We look forward to our updates and hopefully later on in the Spring when there is less chance of us disturbing any activity we will be able to assist Brenda and Jacki with some of the monitoring.

Blue tit

Blue tit checking out one of the nest boxes on site

 

 

Operation Wallacea!

One of our Young Naturalists, Talia, spent two weeks over the summer taking part in Operation Wallacea. Operation Wallacea is a conservation research organisation that is funded by, and relies on, teams of student volunteers who join expeditions for the opportunity to work on real-world research programs alongside academic researchers.

Talia signed up to the programme through college, with this year being the first year this particular trip was being offered to college students. She raised funds for the expedition to Africa through working part time, running photography workshops with her dad and asking participants for a donation towards the trip and also received sponsorship directly from the Cameron Bespolka Trust, who kindly fund our Young Naturalists project.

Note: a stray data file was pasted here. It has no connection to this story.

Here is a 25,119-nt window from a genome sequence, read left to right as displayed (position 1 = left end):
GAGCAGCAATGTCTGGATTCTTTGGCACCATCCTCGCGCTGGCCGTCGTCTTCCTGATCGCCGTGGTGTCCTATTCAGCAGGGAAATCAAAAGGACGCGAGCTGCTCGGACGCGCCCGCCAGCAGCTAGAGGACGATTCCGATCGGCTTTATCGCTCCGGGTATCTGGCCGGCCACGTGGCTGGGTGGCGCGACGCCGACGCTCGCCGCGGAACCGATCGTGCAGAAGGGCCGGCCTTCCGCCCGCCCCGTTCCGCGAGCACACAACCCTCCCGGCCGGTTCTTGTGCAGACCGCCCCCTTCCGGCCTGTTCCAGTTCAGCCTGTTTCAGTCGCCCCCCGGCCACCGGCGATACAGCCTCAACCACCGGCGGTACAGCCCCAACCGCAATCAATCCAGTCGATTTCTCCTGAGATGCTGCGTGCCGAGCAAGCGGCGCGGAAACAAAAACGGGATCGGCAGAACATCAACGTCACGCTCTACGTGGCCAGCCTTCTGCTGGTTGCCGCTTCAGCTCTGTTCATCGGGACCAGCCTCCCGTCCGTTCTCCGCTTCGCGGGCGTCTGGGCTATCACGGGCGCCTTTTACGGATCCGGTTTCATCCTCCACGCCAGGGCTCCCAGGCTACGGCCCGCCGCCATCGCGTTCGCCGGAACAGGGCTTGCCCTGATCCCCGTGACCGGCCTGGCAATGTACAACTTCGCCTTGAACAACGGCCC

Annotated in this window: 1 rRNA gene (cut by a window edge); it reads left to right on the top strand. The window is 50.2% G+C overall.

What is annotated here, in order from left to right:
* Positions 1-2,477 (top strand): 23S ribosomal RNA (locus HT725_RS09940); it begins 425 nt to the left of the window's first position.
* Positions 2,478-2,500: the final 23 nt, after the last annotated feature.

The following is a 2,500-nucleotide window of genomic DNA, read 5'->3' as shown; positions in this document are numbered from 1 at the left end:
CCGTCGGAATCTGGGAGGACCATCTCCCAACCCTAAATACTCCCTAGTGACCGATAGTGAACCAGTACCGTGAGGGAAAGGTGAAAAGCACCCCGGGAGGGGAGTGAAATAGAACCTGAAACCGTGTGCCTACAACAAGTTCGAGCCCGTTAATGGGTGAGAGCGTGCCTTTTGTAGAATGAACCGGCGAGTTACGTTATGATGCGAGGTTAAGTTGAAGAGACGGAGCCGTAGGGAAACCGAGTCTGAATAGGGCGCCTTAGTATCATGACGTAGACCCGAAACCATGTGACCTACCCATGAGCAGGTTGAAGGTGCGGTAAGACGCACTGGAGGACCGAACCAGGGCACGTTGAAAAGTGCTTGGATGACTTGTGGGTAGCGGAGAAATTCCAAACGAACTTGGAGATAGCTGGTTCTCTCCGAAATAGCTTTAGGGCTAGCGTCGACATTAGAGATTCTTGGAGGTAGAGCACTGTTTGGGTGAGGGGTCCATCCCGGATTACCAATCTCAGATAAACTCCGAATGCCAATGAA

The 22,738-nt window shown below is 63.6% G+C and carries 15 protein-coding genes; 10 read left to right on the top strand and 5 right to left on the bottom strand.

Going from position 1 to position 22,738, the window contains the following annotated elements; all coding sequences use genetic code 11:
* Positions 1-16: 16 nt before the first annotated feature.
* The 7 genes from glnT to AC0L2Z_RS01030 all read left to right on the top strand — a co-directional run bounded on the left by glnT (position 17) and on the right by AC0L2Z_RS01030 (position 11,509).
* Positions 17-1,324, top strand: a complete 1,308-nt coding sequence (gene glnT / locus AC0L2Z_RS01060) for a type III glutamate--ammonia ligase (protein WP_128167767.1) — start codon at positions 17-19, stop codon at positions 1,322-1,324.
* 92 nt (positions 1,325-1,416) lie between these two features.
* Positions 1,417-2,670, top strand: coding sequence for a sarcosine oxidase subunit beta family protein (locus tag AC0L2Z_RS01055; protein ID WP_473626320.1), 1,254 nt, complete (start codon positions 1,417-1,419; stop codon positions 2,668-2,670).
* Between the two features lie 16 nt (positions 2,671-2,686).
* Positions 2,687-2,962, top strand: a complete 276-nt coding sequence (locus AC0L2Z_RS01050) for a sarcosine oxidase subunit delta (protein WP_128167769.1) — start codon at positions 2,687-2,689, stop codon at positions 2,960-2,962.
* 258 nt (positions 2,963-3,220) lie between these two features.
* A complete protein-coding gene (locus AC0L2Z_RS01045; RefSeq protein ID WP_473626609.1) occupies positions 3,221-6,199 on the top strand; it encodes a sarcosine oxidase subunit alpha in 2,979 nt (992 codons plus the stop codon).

Talia always takes fantastic photographs whilst on our Young Naturalists sessions, so after a lot of trawling through the many images taken whilst away, she has shared some of them with us along with a write up of her experiences.

So, for something a little more exotic than our usual Blashford wildlife, please read on!

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Zebras – Liwonde

During the first 5 days I was in Tanzania, near one of the crater lakes known as Lake Kisiba. We stayed at the local school, getting to work with the students to teach them about England and learning about their culture as well.

The conservation team in Kisiba are working to survey the species present in the lake. This will help to protect them in the future. The first task my group had was to collect invertebrate samples from the lake and from a nearby stream. Using kick sampling we collected the invertebrates in nets before identifying them. Unfortunately some had to be preserved in ethanol to be studied in the lab but the majority were released. We found a variety of species including cichlid fry, dragonfly nymphs and some freshwater crabs.